March 9, 1910
West Chester, Pennsylvania
January 23, 1981 in New York City
Also Known As:
Samuel Osborne Barber II was an American composer, teacher and songwriter of the 20th century whose work reflected European Romantic tradition. His father was a doctor; his aunt, Louise Homer, was a contralto married to songwriter Sidney Homer.
Type of Compositions:
Barber started taking piano lessons when he was 6 years old, a year later he was already composing. As a teenager he became a church organist and later entered Curtis Institute where he studied piano, composition, conducting and singing. Among his teachers were Isabelle Vengerova, Rosario Scalero, Fritz Reiner and Emilio de Gogorza. Barber went to Italy to further his studies.
Among his known works are "Dover Beach," "Summer Music," "Hermit Songs," "The School for Scandal Overture," "Music for A Scene from Shelly," "Adagio for Strings," "Cello Concerto, Opus 22,' operas like "A Hand of Bridge," "Antony and Cleopatra" and "Vanessa," "Medea" (a ballet), "Piano Sonata, opus 26" and "Piano Concerto, Opus 38."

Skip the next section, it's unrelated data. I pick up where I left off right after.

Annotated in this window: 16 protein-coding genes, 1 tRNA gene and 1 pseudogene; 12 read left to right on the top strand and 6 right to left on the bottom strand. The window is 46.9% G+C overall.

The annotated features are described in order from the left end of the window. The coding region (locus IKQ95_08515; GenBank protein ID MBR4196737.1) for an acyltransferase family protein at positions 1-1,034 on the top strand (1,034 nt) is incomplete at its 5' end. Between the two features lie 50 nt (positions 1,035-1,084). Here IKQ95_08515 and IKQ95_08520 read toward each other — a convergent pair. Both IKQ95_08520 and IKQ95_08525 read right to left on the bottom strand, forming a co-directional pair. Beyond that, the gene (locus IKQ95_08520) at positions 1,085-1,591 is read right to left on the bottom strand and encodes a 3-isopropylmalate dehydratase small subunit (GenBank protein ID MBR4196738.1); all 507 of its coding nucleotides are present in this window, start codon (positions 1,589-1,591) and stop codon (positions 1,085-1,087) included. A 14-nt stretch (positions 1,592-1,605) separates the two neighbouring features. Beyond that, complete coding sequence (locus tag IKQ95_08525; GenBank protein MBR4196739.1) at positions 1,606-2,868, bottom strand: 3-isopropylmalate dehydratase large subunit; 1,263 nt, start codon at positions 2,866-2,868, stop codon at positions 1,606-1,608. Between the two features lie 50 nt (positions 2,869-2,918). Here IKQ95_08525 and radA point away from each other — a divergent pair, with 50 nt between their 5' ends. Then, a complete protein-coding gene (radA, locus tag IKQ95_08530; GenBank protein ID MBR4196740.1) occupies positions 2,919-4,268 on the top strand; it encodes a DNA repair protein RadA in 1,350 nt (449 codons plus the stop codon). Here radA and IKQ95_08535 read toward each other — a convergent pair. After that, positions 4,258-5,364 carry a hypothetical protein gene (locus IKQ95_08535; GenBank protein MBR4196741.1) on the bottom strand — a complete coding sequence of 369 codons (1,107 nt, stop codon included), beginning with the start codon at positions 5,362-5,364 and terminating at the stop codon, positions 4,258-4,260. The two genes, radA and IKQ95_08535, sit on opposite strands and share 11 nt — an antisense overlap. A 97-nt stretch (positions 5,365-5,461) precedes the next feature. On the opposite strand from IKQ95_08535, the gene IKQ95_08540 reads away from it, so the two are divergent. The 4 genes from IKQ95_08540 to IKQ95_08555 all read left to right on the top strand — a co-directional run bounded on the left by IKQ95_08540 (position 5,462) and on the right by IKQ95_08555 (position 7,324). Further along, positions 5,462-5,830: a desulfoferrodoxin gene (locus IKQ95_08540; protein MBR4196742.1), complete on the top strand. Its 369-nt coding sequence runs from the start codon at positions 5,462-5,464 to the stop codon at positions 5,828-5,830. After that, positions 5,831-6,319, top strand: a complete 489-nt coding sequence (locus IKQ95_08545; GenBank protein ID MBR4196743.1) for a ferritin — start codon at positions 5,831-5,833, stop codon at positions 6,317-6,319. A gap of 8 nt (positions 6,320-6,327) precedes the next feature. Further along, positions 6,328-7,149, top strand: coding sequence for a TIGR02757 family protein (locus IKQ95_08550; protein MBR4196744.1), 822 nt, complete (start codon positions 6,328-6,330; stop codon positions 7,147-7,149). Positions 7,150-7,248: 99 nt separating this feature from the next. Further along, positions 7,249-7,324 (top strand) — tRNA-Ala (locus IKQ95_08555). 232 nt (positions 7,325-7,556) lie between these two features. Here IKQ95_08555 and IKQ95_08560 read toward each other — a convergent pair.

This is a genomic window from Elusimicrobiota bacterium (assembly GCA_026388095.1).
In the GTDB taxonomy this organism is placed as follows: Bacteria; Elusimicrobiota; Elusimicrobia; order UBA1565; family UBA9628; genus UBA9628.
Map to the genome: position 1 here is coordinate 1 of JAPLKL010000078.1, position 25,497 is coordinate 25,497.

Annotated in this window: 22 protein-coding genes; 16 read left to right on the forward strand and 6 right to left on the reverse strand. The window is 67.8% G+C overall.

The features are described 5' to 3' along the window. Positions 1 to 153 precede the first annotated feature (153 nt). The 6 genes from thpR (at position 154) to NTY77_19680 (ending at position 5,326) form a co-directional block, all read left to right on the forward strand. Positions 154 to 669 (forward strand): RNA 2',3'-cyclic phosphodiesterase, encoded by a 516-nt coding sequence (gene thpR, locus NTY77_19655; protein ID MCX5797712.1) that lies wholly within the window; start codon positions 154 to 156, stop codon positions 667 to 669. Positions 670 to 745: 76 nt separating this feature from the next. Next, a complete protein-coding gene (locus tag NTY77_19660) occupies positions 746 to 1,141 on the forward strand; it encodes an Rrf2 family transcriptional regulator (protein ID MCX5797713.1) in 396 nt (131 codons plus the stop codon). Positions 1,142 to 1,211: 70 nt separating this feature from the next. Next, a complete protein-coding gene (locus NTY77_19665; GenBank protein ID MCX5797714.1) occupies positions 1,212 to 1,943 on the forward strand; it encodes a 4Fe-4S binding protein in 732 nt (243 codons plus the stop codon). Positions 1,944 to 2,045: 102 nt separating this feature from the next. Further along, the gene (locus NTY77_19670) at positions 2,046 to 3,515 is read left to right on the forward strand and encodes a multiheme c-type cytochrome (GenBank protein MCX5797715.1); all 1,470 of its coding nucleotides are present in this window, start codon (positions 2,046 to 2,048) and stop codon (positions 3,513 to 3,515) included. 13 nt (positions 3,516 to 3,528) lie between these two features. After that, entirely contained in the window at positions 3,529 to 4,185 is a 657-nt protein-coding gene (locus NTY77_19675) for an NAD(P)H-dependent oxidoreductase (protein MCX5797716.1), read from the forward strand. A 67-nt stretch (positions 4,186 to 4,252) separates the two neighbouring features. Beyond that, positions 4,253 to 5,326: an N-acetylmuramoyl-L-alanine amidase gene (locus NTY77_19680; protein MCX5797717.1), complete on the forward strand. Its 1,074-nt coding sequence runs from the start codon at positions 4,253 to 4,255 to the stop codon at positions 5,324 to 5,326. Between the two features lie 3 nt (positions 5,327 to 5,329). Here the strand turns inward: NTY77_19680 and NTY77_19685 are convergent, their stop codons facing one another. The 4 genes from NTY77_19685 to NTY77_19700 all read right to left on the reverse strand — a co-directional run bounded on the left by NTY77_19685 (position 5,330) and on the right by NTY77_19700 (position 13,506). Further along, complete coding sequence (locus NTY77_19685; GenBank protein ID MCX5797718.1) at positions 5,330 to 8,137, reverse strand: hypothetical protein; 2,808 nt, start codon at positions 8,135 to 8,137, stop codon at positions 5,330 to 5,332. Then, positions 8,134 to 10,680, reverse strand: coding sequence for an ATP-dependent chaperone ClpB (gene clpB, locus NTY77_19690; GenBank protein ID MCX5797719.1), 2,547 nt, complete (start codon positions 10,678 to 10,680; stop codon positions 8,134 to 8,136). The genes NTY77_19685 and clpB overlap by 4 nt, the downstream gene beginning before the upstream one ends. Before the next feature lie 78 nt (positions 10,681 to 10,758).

Samuel Barber was also an excellent baritone singer. In 1928, he met and became friends with fellow composer Giancarlo Menotti. Menotti was the librettist for Barber's opera "Vanessa" and "A Hand of Bridge." In 1936 he won the American Academy’s Prix de Rome. His "Piano Concerto, Opus 38" won a Pulitzer Prize. Barber loved poetry, "Dover Beach" is in fact a poem written by Matthew Arnold which Barber set to music. Barber taught at the Curtis Institute from 1939 to 1942.
Article and music samples from NPR's The Impact of Barber's "Adagio for Strings."
Listen to Samuel Barber's "Adagio for Strings" courtesy of YouTube.